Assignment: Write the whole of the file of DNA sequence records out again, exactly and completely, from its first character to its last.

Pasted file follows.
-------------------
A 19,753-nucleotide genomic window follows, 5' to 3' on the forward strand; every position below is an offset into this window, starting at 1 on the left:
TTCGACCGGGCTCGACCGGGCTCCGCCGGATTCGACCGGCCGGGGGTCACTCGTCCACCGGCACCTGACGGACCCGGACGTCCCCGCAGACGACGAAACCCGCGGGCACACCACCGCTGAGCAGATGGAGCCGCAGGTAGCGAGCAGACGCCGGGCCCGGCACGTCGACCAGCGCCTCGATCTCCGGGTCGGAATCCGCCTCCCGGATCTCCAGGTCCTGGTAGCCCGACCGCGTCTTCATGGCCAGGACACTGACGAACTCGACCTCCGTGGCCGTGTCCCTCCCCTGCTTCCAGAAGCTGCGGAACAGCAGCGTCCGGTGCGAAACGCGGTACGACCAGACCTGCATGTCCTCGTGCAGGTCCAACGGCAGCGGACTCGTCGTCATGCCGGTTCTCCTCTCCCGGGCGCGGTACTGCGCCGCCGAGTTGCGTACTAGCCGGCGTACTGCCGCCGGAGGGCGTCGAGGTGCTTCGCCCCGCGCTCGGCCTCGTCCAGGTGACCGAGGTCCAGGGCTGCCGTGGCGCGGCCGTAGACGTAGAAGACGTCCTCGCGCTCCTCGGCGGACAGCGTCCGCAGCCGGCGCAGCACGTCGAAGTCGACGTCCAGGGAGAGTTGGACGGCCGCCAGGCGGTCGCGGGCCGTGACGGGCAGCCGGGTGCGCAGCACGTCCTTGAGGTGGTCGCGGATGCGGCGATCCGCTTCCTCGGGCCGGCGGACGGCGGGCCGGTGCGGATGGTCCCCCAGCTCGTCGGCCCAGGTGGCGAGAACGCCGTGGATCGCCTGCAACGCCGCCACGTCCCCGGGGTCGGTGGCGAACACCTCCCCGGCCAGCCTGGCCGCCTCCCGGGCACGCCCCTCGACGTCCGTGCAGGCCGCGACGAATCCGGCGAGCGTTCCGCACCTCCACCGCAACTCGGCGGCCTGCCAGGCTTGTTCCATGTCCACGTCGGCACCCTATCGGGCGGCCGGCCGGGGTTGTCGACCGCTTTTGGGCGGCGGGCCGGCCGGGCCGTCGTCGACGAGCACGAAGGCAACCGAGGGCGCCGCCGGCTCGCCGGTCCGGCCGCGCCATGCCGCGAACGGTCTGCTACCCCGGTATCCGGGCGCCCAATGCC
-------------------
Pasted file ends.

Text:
A 19,753-nucleotide genomic window follows, 5' to 3' on the forward strand; every position below is an offset into this window, starting at 1 on the left:
TTCGACCGGGCTCGACCGGGCTCCGCCGGATTCGACCGGCCGGGGGTCACTCGTCCACCGGCACCTGACGGACCCGGACGTCCCCGCAGACGACGAAACCCGCGGGCACACCACCGCTGAGCAGATGGAGCCGCAGGTAGCGAGCAGACGCCGGGCCCGGCACGTCGACCAGCGCCTCGATCTCCGGGTCGGAATCCGCCTCCCGGATCTCCAGGTCCTGGTAGCCCGACCGCGTCTTCATGGCCAGGACACTGACGAACTCGACCTCCGTGGCCGTGTCCCTCCCCTGCTTCCAGAAGCTGCGGAACAGCAGCGTCCGGTGCGAAACGCGGTACGACCAGACCTGCATGTCCTCGTGCAGGTCCAACGGCAGCGGACTCGTCGTCATGCCGGTTCTCCTCTCCCGGGCGCGGTACTGCGCCGCCGAGTTGCGTACTAGCCGGCGTACTGCCGCCGGAGGGCGTCGAGGTGCTTCGCCCCGCGCTCGGCCTCGTCCAGGTGACCGAGGTCCAGGGCTGCCGTGGCGCGGCCGTAGACGTAGAAGACGTCCTCGCGCTCCTCGGCGGACAGCGTCCGCAGCCGGCGCAGCACGTCGAAGTCGACGTCCAGGGAGAGTTGGACGGCCGCCAGGCGGTCGCGGGCCGTGACGGGCAGCCGGGTGCGCAGCACGTCCTTGAGGTGGTCGCGGATGCGGCGATCCGCTTCCTCGGGCCGGCGGACGGCGGGCCGGTGCGGATGGTCCCCCAGCTCGTCGGCCCAGGTGGCGAGAACGCCGTGGATCGCCTGCAACGCCGCCACGTCCCCGGGGTCGGTGGCGAACACCTCCCCGGCCAGCCTGGCCGCCTCCCGGGCACGCCCCTCGACGTCCGTGCAGGCCGCGACGAATCCGGCGAGCGTTCCGCACCTCCACCGCAACTCGGCGGCCTGCCAGGCTTGTTCCATGTCCACGTCGGCACCCTATCGGGCGGCCGGCCGGGGTTGTCGACCGCTTTTGGGCGGCGGGCCGGCCGGGCCGTCGTCGACGAGCACGAAGGCAACCGAGGGCGCCGCCGGCTCGCCGGTCCGGCCGCGCCATGCCGCGAACGGTCTGCTACCCCGGTATCCGGGCGCCCAATGCC